One of the big questions facing society today is how to ensure that AI serves and benefits humanity. A programme of ethical and responsible development would help prevent problems such as the automation of bias and discrimination, and the rise of inscrutable machines. But how can that be brought about?
This was the subject of a public debate last week at Imperial College, London by a panel of technologists and ethicists. Dr Joanna Bryson, who teaches AI ethics at the University of Bath, set out a key theme of the evening:
I got into ethics when I noticed people being weird around robots, because I’m a psychologist. I now realise that the problem is this: we don’t understand ethics or what it means to be human.
‘Being weird around robots’ refers to people wrongly perceiving machines to be human, and developing emotional responses to them, she suggested – a problem that has roots in a century of sci-fi lore about robots, perhaps. As a result, many in the robotics and AI sector now favour the development of machines that stress their artificial nature, rather than present themselves as being ‘human’.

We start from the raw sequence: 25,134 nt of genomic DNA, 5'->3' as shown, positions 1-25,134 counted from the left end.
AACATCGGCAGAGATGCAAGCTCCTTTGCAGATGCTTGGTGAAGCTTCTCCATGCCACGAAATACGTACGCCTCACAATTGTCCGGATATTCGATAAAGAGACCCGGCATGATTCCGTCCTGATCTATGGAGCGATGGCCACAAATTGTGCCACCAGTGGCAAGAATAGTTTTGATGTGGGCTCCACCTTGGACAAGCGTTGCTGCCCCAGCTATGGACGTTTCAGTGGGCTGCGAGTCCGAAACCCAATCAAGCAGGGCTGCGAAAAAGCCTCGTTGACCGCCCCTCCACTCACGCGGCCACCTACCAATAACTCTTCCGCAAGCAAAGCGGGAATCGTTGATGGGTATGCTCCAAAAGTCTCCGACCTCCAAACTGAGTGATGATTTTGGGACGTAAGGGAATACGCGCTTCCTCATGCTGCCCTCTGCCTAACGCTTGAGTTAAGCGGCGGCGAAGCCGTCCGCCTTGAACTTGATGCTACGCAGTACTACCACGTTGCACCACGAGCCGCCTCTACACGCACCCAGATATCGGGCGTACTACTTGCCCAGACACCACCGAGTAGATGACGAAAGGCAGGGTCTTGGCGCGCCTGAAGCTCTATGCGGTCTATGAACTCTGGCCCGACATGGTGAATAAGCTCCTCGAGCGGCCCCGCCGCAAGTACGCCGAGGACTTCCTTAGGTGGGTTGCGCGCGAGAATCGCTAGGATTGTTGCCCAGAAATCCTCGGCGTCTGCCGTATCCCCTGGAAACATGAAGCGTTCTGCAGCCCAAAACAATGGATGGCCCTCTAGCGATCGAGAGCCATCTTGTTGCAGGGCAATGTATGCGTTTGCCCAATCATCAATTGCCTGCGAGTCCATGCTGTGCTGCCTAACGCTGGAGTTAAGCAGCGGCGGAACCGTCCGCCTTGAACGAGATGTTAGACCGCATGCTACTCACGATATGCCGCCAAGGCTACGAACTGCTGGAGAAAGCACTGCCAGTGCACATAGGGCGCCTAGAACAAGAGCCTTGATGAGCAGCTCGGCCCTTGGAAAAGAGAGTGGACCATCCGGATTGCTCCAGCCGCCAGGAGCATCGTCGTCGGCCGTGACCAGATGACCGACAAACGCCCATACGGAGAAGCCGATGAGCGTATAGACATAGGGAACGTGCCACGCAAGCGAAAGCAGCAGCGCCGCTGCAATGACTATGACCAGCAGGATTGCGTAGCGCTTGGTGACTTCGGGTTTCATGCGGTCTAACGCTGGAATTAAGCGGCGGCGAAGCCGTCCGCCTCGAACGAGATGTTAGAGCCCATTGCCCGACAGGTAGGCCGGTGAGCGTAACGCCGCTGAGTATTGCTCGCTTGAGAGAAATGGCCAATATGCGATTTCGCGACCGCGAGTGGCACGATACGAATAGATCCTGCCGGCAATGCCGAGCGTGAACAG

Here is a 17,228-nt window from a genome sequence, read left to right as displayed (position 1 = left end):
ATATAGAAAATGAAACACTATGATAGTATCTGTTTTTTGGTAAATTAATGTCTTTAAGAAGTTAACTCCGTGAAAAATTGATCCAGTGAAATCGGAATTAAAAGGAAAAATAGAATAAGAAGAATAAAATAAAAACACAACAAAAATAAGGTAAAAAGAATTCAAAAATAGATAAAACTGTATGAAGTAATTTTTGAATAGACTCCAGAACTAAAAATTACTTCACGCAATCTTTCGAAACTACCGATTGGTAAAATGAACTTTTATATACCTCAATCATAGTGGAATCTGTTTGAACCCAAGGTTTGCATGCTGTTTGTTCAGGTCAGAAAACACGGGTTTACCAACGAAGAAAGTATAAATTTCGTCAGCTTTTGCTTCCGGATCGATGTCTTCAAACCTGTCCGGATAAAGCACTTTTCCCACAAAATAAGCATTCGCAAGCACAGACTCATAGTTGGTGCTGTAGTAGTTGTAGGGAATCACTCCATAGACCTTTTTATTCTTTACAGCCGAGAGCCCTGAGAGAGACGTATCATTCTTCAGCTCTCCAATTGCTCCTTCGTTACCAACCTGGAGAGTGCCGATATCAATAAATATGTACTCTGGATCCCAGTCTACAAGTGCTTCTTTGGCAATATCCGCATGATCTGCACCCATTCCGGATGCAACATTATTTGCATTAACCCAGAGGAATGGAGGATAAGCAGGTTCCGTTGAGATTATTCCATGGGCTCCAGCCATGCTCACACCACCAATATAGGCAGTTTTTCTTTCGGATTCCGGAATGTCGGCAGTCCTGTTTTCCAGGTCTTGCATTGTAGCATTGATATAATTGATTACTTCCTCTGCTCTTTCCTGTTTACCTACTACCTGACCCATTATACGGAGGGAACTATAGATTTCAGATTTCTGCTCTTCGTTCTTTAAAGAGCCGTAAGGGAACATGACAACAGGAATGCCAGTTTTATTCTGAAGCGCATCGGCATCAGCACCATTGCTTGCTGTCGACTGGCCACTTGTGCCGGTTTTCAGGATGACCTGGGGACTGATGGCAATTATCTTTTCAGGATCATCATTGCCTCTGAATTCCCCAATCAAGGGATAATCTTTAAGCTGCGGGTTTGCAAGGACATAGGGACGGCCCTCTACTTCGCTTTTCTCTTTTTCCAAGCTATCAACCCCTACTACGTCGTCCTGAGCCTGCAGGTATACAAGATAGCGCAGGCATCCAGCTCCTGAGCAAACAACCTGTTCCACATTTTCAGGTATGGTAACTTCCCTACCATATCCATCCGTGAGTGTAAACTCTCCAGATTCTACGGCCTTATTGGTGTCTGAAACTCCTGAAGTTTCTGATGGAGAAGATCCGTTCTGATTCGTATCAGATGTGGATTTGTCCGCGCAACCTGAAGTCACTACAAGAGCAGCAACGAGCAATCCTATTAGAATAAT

As Bryson suggested, a critical challenge in defining what ethical AI development looks like comes down to defining ethics themselves and understanding our humanity. Part of that challenge lies in the absence of consensus on a whole host of questions in the human world, suggested Reema Patel, Programme Manager at the Royal Society for the Encouragement of Arts, Manufactures, and Commerce (RSA). The RSA’s DeepMind partnership is exploring the role that citizens might play in developing ethical AI. Patel said: